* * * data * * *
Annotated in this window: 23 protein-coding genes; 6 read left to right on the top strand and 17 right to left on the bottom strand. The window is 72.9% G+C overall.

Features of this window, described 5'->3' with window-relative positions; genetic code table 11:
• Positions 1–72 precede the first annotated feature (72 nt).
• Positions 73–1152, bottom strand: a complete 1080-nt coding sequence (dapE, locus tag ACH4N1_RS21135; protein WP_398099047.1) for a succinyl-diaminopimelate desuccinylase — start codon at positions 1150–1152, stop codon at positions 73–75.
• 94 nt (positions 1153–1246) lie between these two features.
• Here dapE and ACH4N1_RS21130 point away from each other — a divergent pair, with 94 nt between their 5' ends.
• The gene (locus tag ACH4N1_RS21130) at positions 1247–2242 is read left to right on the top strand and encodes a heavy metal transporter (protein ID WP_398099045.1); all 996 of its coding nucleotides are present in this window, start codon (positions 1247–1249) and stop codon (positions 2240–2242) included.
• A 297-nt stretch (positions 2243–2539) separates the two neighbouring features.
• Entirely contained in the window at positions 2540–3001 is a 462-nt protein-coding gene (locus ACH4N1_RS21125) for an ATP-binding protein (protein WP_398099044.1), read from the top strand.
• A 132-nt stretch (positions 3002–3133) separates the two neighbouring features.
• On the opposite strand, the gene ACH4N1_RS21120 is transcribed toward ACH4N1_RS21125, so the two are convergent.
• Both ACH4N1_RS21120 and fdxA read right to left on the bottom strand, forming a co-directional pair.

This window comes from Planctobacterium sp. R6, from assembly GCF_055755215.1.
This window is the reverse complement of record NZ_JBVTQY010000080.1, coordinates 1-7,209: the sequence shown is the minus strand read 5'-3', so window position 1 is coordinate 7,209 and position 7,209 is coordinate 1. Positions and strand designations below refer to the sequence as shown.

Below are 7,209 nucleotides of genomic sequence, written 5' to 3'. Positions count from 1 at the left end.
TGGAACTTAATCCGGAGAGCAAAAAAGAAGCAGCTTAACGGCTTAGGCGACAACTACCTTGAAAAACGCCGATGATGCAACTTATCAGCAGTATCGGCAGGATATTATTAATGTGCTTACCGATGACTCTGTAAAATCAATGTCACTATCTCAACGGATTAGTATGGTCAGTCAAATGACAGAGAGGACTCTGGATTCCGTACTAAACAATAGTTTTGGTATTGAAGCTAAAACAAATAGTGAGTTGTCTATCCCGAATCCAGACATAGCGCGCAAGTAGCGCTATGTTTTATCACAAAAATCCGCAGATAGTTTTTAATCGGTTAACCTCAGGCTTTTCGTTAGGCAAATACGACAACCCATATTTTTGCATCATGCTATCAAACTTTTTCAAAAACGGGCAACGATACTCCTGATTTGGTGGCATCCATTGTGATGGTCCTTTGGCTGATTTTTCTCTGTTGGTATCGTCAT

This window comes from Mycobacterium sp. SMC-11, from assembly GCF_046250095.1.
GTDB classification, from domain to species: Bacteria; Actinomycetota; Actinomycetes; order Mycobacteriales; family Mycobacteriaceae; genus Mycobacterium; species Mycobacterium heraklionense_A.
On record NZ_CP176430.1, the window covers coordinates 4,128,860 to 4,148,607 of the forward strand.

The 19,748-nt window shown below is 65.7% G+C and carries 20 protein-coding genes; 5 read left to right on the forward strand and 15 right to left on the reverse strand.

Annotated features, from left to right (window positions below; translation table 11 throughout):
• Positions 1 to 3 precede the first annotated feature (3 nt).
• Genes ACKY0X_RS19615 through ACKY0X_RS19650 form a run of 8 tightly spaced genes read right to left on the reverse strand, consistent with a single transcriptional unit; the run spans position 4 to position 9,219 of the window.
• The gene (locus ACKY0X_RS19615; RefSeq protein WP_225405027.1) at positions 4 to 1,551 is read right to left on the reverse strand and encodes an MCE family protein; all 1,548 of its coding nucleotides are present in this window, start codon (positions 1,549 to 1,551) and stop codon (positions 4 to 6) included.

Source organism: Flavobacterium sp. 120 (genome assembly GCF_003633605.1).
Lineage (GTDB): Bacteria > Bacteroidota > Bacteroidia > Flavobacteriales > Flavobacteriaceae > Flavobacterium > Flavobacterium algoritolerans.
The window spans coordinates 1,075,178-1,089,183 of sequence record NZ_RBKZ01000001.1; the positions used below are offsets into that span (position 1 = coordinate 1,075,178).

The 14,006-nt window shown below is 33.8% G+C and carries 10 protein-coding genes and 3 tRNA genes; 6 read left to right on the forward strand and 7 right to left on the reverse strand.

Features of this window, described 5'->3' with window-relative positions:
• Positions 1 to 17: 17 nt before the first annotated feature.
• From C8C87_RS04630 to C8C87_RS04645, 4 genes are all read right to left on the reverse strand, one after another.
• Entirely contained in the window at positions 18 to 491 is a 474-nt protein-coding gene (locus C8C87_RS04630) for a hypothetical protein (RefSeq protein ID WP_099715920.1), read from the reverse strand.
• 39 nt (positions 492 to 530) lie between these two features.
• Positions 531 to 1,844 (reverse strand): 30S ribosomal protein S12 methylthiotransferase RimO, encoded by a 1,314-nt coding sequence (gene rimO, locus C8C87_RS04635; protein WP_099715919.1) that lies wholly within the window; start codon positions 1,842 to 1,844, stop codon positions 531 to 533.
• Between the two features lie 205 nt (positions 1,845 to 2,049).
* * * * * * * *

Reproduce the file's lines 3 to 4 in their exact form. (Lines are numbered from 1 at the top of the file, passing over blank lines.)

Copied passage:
• Positions 1–72 precede the first annotated feature (72 nt).
• Positions 73–1152, bottom strand: a complete 1080-nt coding sequence (dapE, locus tag ACH4N1_RS21135; protein WP_398099047.1) for a succinyl-diaminopimelate desuccinylase — start codon at positions 1150–1152, stop codon at positions 73–75.